There has been no let-up recently in global monetary policy tightening.
India raised interest rates on Wednesday. South Africa raised rates yesterday. With industrial production in the euro area rising 0.9 percent in April, the ECB is likely to raise rates next month after noting in its latest monthly bulletin that "risks to price stability over the medium term have increased further".
The Federal Reserve could hike rates too, especially after yesterday's economic data. From Bloomberg:
Retail sales in the U.S. rose twice as much as forecast in May as Americans used their tax rebates to shop at electronics and department stores, and record gasoline prices swelled service-station receipts.
Purchases climbed 1 percent, the most since November, following a 0.4 percent gain the prior month that was previously reported as a drop, the Commerce Department said in Washington. Purchases excluding gasoline increased 0.8 percent last month.
But the US economy is far from out of the woods.
Initial claims for unemployment benefits rose to 384,000 last week from 359,000 the prior week, the Labor Department also reported today.
Still, the Federal Reserve has to watch out for inflation.
A separate report today showed that prices of goods imported to the U.S. rose 2.3 percent in May from the previous month, less than economists had forecast.
Disinflation from China is no longer helping out on this front. From AFP/CNA:
China's inflation rate was 7.7 percent in May, easing from April's 8.5 percent, the government said on Thursday, as analysts cautioned that some prices had been kept artificially in check.
Food prices have eased but, at the same time, price controls meant pent-up inflation had accumulated in the world's fastest-growing major economy, according to economists...
"We all know about fuel and electricity controls, but we hear reports of firms in the food and construction industries also being told not to raise prices," said [Standard Chartered economist Stephen] Green.
"There is a lot more bottled up inflation in this economy than meets the eye."
A surge in China's money supply in May certainly does not suggest that inflation is moderating, although FDI does appear to be slowing.
Morgan Stanley economists are not convinced that there will be all that much tightening to come though. From a recent commentary by Joachim Fels and Manoj Pradhan:
Central bankers around the world continue to worry about ‘stag’, but ‘flation’ has now become their main concern. This is the loud and clear message sent by monetary policy decisions and hawkish comments over the past week or so...
Our central bank watchers around the world remain less impressed by the hawkish rhetoric than the markets. The one notable exception is in the euro area, where Elga Bartsch now expects the ECB to follow up words with action in the form of a 25bp rate hike in July and another one later this year. Yet, in the US, the UK and Japan, our central scenario remains that policy rates will be left unchanged this year... Also, we don’t expect a tightening of monetary policy in Australia and Switzerland this year, even though the risks in these countries are probably skewed towards a rise. Norway and Sweden look likely to hike, but only once, and we maintain our call for 75bp of rate cuts in New Zealand.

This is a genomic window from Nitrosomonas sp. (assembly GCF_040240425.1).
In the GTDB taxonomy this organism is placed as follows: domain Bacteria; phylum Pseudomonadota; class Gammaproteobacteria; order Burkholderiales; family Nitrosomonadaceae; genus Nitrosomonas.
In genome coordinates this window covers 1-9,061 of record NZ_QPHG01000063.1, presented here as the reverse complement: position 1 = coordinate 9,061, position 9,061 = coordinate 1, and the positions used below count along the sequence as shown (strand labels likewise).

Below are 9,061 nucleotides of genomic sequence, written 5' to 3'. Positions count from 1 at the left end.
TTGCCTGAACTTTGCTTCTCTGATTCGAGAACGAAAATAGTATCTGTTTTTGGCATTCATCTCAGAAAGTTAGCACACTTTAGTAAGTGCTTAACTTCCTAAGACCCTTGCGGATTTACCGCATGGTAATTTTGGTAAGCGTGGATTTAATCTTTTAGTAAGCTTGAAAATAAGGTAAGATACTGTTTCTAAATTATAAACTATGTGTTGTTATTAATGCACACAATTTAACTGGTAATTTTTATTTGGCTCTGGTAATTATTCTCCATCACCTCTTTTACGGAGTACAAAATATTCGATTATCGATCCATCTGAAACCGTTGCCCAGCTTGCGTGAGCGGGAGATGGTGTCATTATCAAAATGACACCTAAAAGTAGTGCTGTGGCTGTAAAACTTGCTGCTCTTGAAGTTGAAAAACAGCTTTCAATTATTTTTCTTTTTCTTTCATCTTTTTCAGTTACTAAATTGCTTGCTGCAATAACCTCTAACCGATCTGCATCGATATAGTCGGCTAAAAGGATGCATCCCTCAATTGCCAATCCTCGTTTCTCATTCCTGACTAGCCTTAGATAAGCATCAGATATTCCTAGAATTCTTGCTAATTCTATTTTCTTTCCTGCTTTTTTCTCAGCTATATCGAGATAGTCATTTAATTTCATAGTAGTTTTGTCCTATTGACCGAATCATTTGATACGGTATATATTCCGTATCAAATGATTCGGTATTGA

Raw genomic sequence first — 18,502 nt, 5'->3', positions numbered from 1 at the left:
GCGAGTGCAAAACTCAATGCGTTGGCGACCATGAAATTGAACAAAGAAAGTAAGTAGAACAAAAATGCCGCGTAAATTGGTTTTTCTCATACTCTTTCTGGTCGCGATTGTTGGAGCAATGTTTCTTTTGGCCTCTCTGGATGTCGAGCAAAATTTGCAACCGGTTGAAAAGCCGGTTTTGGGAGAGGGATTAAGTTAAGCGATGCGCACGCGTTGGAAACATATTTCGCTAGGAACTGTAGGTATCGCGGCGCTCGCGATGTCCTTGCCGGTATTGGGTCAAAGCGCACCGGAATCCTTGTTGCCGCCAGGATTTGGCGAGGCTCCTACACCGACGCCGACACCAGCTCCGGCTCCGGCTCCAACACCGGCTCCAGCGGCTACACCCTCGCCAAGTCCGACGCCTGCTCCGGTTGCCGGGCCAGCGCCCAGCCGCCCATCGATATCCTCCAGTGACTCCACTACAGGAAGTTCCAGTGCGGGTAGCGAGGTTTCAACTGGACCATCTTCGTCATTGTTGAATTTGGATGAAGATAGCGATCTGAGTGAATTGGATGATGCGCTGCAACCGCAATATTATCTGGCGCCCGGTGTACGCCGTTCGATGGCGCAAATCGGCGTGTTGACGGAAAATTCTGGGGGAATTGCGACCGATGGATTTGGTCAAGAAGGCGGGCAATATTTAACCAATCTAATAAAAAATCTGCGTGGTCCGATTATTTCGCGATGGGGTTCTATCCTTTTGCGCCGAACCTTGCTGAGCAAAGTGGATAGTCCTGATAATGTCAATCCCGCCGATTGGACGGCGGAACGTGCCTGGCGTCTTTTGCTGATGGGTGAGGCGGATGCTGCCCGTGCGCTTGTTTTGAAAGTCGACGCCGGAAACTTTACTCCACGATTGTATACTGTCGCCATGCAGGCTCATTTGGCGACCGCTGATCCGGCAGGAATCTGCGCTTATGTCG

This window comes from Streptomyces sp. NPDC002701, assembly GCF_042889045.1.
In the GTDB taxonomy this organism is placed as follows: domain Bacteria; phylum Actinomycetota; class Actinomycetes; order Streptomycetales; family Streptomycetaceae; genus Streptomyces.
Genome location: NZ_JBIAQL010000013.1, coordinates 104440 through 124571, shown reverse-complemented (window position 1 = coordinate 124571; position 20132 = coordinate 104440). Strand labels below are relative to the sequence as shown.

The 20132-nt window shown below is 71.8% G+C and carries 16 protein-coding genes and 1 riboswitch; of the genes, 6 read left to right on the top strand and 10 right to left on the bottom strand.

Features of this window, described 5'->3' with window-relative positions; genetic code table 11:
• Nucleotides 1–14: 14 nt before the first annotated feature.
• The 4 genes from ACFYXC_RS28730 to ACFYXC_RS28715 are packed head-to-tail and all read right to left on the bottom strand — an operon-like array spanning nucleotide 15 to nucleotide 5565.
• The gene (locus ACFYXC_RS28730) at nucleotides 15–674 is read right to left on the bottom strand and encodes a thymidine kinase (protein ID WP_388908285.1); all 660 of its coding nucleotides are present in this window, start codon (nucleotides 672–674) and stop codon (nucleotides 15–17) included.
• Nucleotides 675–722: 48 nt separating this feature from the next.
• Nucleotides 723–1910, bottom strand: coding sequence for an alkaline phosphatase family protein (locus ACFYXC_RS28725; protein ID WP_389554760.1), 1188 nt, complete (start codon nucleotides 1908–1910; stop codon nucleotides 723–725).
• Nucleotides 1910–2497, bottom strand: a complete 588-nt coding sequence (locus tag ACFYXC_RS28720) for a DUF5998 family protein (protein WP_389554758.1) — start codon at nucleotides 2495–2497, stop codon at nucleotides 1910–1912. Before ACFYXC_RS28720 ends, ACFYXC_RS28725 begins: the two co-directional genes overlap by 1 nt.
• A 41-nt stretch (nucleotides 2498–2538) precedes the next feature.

They conclude that inflation is likely to prove persistent in the coming years.
We looked at what would happen to the real monetary policy rate between now and end-March 2009 if central banks would in fact raise rates as implied by the money markets right now and if inflation behaved as our country economists are forecasting. Initially, the real rate would fall further into negative territory as headline inflation rises sharply in the next few months, but thereafter the real rate increases due to easing headline inflation and the rate hikes that markets expect. However, by end-March 2009, the real policy rate would only go back to zero in this simulation. In other words, monetary policy would still be expansionary at that point, unless one believes that the neutral rate of interest is zero too (we don’t). We conclude that inflation is likely to be a persistent problem in the years to come. This is not to say that inflation won’t fall after this summer. However, we are likely to see higher average inflation rates and higher peaks and troughs in the next inflation cycle(s).